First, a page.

Lavin Rant: Looping State of Mind

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by Mike Lavin

8.6/10

The Field – Looping State of Mind [Kompakt; 2011]

Many think of techno as the loud, thumping music that fills the building with its ridiculous bass and hook-filled synthesizers and other instruments. Few know there is actually a more “artsy” kind of techno, and it isn’t IDM (intelligent dance music), it’s minimal techno. Minimal techno strips down all those raging walls of noise that techno is infamous for and creates spacey, simpler, elaborate techno that is an excuse for anti-techno music fanatics to actually enjoy some beautifully crafted music from Swedish minimal techno mastermind Axel Willner’s, aka The Field, third effort Looping State of Mind.

Looping State of Mind is an ideal title for Willner. The “state of mind” is the loops that Willner near-perfectly crafts through articulate percussive lines that build up and down moving meticulously throughout the seven tracks which clock in for an hour of minimal and ambient techno. The slow-burning goodness of Looping is something that doesn’t come easy; patience and letting the atmosphere and textures sink in is required for a full appreciation of Willner’s orchestrations. Looping isn’t exactly the ideal dance music that techno is coined after. The subtle ways Willner brings his aesthetic to life is uncanny; I see the tracks on Looping as a train rushing by with people jumping on to add onto the personality of the train subtly. Every track starts out with a steady beat that continues throughout the entire tracks, there isn’t any speeding up or slowing down.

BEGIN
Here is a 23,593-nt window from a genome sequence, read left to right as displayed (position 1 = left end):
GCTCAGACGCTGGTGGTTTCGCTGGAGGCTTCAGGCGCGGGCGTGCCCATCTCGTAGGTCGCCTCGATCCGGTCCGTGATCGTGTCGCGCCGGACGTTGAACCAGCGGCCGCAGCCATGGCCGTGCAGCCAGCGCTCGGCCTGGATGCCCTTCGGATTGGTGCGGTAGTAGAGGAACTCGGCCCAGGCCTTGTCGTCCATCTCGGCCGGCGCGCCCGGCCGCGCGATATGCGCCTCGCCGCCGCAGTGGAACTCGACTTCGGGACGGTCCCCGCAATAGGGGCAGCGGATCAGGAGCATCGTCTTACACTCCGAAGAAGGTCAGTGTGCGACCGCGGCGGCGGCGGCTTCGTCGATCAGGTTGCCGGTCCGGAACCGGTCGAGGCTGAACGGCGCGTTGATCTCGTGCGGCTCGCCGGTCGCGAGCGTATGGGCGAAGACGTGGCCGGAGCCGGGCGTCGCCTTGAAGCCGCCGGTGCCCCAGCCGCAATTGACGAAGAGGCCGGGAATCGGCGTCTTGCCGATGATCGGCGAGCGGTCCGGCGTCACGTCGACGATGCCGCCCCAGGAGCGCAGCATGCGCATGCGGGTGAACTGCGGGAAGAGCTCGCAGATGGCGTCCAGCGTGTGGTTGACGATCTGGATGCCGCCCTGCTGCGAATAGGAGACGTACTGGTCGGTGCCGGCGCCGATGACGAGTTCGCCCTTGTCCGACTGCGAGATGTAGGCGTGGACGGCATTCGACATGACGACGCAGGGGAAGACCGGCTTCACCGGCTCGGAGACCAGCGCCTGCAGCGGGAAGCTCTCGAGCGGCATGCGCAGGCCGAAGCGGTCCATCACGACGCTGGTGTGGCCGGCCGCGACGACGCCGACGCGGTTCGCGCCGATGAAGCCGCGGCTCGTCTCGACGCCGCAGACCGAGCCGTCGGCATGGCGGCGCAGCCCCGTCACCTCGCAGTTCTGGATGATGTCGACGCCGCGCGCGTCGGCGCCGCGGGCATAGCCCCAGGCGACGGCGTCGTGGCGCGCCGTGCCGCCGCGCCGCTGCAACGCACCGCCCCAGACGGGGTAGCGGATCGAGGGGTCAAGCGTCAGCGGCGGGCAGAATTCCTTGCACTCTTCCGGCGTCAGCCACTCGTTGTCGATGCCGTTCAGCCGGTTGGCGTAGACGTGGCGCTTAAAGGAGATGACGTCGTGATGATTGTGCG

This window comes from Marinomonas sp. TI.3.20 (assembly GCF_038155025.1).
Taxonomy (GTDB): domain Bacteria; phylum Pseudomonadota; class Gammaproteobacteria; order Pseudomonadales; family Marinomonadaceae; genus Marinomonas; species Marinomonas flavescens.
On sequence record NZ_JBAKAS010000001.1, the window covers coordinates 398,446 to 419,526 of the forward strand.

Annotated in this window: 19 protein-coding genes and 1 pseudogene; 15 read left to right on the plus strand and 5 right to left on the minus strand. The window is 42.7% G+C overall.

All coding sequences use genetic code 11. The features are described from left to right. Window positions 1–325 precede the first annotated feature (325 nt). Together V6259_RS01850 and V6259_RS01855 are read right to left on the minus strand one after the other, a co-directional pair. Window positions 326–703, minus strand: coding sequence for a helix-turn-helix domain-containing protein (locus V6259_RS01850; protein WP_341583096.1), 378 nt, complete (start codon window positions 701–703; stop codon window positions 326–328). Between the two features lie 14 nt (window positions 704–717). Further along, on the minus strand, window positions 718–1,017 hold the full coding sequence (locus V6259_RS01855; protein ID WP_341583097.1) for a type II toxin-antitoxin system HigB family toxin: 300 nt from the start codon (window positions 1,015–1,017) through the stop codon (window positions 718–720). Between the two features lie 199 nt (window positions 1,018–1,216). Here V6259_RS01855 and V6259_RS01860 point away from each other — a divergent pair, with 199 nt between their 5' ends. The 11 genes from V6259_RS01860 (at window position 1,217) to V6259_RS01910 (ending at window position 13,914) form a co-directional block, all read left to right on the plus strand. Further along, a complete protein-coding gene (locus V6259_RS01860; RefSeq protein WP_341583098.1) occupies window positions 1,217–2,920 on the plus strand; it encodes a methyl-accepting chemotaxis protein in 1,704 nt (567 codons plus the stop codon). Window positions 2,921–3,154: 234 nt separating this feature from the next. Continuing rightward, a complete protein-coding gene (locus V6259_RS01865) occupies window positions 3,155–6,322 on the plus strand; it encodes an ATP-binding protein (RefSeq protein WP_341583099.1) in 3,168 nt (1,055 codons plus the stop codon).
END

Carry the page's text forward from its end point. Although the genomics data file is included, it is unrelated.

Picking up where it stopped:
Looping music is a curious thing. J Dilla was a master of creating hip-hop instrumentals through simple loops of obscure R&B tunes, but Willner’s loops are unrecognizable and only take a small snippet out of the sample. Opening track “Is This Power” takes a small part of a guitar line and makes it follow the path of a simple techno beat with the occasional instrumentation of a drum and go into a raving journey into a unique soundscape. One of the most enjoyable tunes on Looping is the chugging “Arpeggiated Love,” which builds into a beautiful soaring bell-line that permeates the steady beat. Looping sounds and different elements of music into one aesthetic has never sounded so crisply satisfying.

Even if all the tracks off Looping clock in over seven minutes, they pass by quickly. The minimal appeal Willner puts off is excellent artful music that really changes the image of techno to me. The stereotypical rave music that techno conveys is overshadowed by Willner’s magnificent ability at crafting this wide-open, yet minimalistic music that transcends all of techno’s standards, almost as much as his debut From Here We Go Sublime which was where Willner attempted to find his place and create a daring addition to music, but Looping is in a league of its own where Willner’s maturation comes into place to find his true niche.